Painful sex — when you’re not into pain — is a devastating reality about which far too few of us are talking. Ladies, we need to start speaking up to each other, our partners, and ourselves.
“It’s sure as hell not getting any better, is it? You’ve slept with four men now — three of them long-term boyfriends — and it’s hurt every time. Every single time. With condoms, without condoms, with lube, without lube. It doesn’t matter how turned on you are, how badly you want them, or how badly you want it to just please, for the love of God, work. It hurts every time. When he puts it in, when he thrusts, when he pulls it out, and for a half hour afterward. Sometimes it feels like your body just won’t let him in; the muscles that should be soft and giving, that shouldn’t feel like muscles, are tight and tense. You want to give him sex. You have no give. It’s like trying to dig change out of firm and tightly packed couch cushions, getting him in, and when you push him through the tension, you’d swear he’s tearing a hole in you.”
This post hit especially close to home for me, as this is an emotionally-charged topic which I have discussed at length with numerous romantic partners, friends, and family members. Goodness forbid that some of us value our individual identities as well as our familial ones. I say it’s high-time to ditch the name-change-for-women expectation.
Marriage. As a 21-year-old college senior, that’s something that feels incredibly far away. But realistically, if I end up getting married (which is something that I want to do), it will probably be sometime in the next ten years, especially if I want to start having kids in my early thirties. Of course, many people my age are already married or engaged, which is not in my immediate plans, but to each their own. Whenever I see someone new who gets engaged or married on social media, I see dozens of posts that say “Proud Mrs. [insert his full name here]!”, “Can’t wait to be a [insert his last name here]!”, or other exclamations. This got me thinking: Will I change my last name when I get married?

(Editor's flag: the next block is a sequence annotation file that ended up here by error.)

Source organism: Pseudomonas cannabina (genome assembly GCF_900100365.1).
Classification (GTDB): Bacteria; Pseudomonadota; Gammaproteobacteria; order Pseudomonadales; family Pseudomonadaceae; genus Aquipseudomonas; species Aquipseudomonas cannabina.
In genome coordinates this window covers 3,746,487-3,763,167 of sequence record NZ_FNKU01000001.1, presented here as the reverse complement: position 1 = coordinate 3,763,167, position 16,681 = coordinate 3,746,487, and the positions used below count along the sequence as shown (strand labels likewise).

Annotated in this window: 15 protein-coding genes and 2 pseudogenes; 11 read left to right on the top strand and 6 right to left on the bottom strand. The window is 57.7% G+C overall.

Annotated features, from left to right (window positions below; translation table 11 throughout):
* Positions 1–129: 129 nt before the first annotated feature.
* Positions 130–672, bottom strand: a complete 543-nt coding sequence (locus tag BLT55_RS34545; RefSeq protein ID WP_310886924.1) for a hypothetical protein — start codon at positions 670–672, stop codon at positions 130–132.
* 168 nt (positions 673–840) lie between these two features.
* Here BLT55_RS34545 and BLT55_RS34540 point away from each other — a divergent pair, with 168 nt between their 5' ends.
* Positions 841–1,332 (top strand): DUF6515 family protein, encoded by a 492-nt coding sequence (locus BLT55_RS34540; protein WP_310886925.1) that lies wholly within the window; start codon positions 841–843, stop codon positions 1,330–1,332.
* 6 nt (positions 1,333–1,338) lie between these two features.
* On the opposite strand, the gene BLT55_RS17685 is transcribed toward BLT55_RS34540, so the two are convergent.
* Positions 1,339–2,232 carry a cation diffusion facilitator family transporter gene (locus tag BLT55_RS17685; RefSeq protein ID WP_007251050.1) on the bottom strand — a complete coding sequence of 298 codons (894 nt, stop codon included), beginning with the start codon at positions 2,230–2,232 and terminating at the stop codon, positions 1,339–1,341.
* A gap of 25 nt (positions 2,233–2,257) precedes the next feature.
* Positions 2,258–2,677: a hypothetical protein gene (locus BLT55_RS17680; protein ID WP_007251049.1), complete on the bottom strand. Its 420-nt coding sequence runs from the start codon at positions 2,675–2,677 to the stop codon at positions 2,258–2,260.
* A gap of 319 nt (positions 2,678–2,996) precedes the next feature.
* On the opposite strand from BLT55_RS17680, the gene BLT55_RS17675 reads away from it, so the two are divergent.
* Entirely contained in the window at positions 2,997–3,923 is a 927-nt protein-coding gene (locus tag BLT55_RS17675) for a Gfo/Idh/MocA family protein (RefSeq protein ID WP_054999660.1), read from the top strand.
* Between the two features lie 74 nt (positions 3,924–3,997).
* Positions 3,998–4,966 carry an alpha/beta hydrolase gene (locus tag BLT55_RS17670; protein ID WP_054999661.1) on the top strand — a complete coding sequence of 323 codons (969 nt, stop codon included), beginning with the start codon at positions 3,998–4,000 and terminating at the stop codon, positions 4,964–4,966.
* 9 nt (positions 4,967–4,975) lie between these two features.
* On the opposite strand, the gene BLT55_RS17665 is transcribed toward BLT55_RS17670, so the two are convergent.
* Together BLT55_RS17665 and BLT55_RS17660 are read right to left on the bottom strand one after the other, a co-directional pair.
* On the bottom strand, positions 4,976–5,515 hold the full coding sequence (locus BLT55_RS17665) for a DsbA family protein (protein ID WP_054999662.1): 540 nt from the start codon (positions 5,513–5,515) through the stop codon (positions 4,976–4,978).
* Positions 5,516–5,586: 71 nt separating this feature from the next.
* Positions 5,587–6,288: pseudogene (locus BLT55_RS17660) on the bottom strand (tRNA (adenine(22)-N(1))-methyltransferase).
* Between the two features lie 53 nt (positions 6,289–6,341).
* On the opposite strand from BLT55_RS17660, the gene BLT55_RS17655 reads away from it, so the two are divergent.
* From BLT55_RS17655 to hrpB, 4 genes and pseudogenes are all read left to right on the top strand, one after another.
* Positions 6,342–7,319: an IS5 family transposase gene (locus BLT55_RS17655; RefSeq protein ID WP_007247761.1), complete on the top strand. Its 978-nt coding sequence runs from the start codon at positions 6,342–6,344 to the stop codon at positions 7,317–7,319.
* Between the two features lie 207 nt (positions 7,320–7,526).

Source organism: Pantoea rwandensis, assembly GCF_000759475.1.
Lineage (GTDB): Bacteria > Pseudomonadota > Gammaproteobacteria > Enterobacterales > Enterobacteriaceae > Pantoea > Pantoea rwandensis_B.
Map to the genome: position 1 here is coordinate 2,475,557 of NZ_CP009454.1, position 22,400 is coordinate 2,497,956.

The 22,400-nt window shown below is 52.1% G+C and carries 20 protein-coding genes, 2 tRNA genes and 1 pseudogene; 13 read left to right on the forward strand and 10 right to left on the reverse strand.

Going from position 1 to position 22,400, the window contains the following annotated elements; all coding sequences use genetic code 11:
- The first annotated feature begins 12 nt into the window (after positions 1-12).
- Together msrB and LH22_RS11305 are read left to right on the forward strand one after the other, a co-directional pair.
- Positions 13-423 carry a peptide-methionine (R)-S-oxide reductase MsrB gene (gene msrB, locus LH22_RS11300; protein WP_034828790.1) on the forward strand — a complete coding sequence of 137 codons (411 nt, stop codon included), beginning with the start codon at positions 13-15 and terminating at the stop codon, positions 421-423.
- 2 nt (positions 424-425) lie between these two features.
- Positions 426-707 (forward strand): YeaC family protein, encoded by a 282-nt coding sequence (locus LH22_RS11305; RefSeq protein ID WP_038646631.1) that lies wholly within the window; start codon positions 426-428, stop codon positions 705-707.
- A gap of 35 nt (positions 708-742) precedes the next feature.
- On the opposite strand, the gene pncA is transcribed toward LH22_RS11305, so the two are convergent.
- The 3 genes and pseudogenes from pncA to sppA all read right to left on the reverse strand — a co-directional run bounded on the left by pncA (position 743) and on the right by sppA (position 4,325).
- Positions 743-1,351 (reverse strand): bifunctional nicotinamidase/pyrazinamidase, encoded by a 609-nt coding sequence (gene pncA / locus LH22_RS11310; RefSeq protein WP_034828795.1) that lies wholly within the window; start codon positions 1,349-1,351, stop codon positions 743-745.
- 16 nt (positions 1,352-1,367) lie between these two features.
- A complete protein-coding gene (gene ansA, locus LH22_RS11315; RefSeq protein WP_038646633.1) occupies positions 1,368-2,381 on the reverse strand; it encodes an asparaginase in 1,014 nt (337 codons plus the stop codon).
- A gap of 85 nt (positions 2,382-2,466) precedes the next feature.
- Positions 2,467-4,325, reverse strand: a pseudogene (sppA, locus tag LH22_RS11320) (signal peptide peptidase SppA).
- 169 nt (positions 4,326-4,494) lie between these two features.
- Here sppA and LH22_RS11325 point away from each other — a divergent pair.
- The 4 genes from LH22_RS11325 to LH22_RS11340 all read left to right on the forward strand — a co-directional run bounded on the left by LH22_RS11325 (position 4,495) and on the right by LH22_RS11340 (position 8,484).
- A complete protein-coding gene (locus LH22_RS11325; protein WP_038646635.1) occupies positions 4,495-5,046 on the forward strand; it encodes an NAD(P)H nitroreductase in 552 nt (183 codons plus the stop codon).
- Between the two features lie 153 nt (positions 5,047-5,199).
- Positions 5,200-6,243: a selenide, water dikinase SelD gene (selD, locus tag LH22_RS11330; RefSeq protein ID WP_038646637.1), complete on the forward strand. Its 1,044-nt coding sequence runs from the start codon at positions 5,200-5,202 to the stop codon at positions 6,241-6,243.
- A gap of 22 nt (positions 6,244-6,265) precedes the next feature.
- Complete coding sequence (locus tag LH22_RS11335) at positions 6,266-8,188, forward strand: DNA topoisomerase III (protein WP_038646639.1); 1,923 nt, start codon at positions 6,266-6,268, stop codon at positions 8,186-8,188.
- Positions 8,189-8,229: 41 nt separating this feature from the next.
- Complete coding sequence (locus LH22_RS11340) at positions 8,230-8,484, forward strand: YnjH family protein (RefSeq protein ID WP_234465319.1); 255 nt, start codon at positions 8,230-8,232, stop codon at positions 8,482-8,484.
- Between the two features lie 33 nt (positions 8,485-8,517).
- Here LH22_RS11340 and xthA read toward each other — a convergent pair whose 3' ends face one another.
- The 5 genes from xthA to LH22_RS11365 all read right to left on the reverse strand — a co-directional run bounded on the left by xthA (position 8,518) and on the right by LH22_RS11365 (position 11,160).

Quick note: I’m going to be speaking in a heterosexual context because I am heterosexual so that’s what I’m most familiar with and because…
The “second shift” is alive and well, unfortunately. This post hits the nail on the head about common in-home gender dynamics for chore-splitting and about marketing for these burdens falling exclusively around the necks of women.
Tammy Wynette had it right: Sometimes it’s hard to be a woman. Especially when it comes to domestic labor. Tons has been written about how women, after coming home from paid work outside the home, commence “the second shift” in which they cook, clean, do childcare, and manage household needs. And despite the fact that the women’s movement is easily more than 40 years old, this situation is still pervasive. In the New Republic, Jessica Grose tells her own rather typical story:
“When it comes to housecleaning, my basically modern, egalitarian marriage starts looking more like the backdrop to an Updike short story. My husband and I both work. We split midnight baby feedings. My husband would tell you that he does his fair share of the housework, but if pressed, he will admit that he’s never cleaned the bathroom, that I do the dishes nine times out of ten…
I’ve thought (read: fantasized) a lot about my engagement, from the location to the surprise to the magazine-worthy pictures that will be posted on Facebook the next day. And in this fantasy, the proposal always includes an engagement ring (vintage, with a unique stone in the middle surrounded by diamonds. I haven’t thought about it too much though…). I’ve always considered an engagement ring to be a promise of a future life-long commitment, as well as a really pretty piece of jewelry. But where did this tradition even come from? And is a ring a commitment statement or something a little more misogynistic?
Sticks and stones may break my bones, but words could definitely kill me. As a communications major, this is the saying that I go by. Words hurt, worse than any kind of physical pain I have ever felt.